Dipartimento di Astronomia, Università di Padova, Vicolo dell'Osservatorio 2, 35122 Padova, Italy e-mail: email@example.com, firstname.lastname@example.org
2 Center for Astrophysics and Space Sciences, University of California, San Diego, 9500 Gilman Dr., La Jolla, CA 92093-0424, USA
3 Infrared Processing & Analysis Center, California Institute of Technology 100-22, Pasadena, CA 91125, USA
4 Spitzer Science Center, California Institute for Technology, 220-6, Pasadena, CA 91125, USA
5 Astronomy Department, Cornell University, Itaca, NY 14853, USA 100-22, Pasadena, CA 91125, USA
6 INAF Osservatorio Astronomico di Bologna, via Ranzani 1, 40127 Bologna, Italy
7 Instituto de Astrofisica de Canarias, 38200 La Laguna, Tenerife, Spain
8 Astrophysics Group, Blackett Laboratory, Imperial College London, Prince Consort Road, London SW7 2BW, UK
Accepted: 8 March 2007
Context. High-redshift ultra luminous infrared galaxies contribute the bulk of the cosmic IR background and are the best candidates for very massive galaxies in formation at .
Aims. It is necessary to identify the energy source for their huge luminosities, starburst or AGN activity, in order to correctly interpret the role of ULIRGs in galaxy evolution, and compute reliable estimates of their star formation rates, stellar masses, and accretion luminosities.
Methods.We present Keck/LRIS optical spectroscopy of 35 luminous IR galaxies in the Spitzer Wide-area Infra-Red Extragalactic survey (SWIRE) northern fields (Lockman Hole, ELAIS-N1, ELAIS-N2). The primary targets belong to the “IR-peak” class of galaxies, having the 1.6 μm (restframe) stellar feature detected in the IRAC Spitzer channels. The spectral energy distributions of the main targets are thoroughly analyzed, by means of spectro-photometric synthesis and multi-component fits (stars + starburst dust + AGN torus).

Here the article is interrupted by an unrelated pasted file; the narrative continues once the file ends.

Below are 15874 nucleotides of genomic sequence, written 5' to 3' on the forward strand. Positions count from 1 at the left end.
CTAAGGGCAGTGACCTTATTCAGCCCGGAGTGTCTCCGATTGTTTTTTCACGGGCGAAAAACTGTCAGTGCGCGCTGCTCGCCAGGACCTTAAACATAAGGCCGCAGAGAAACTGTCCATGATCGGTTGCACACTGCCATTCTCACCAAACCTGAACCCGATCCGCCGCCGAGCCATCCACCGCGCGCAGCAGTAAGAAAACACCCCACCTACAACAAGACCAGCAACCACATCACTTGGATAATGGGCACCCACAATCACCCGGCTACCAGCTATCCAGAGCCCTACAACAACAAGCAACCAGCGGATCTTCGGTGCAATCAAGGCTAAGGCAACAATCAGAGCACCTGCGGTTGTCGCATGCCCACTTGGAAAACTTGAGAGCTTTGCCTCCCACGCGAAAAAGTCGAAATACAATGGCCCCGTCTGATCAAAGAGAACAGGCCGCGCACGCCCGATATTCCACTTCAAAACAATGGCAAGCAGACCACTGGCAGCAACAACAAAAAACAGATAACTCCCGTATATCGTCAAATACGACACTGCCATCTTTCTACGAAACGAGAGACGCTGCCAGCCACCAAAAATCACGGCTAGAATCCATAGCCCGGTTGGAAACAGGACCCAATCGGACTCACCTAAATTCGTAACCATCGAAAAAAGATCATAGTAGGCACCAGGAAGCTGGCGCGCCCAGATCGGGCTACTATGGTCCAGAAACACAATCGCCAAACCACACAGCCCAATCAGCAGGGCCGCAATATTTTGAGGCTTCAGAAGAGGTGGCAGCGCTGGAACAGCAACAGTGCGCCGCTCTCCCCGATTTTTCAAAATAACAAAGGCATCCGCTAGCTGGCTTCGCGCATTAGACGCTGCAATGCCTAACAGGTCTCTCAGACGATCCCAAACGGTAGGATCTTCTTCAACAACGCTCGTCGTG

Results. The IR-peak selection technique is confirmed to successfully select objects above , though some of the observed sources lie at lower redshift than expected. Among the 16 galaxies with spectroscopic redshift, 62% host an AGN component, two thirds being type-1 and one third type-2 objects. The selection, limited to , is likely biased to optically-bright AGNs. All IR-peakers without emission lines have a non negligible continuum detection, and are likely to be very powerful starbursts, heavily extinguished by dust ( mag). The SEDs of non-AGN IR-peakers resemble those of starbursts (–500 /yr) hosted in massive ( ) galaxies. The presence of an AGN component provides a plausible explanation for the spectroscopic/photometric redshift discrepancies, as the torus produces an apparent shift of the peak to longer wavelengths. These sources are analyzed in IRAC and optical-IR color spaces. In addition to the IR-peak galaxies, we present redshifts and spectral properties for 150 objects, out of a total of 301 sources on slits.
Key words: galaxies: distance and redshifts / galaxies: active / galaxies: starburst / galaxies: high redshift / galaxies: fundamental parameters / infrared: galaxies
Based on data obtained at the W. M. Keck Observatory, which is operated as a scientific partnership between the California Institute of Technology, the University of California, and NASA, and made possible by the generous financial support of the W. M. Keck Foundation.
© ESO, 2007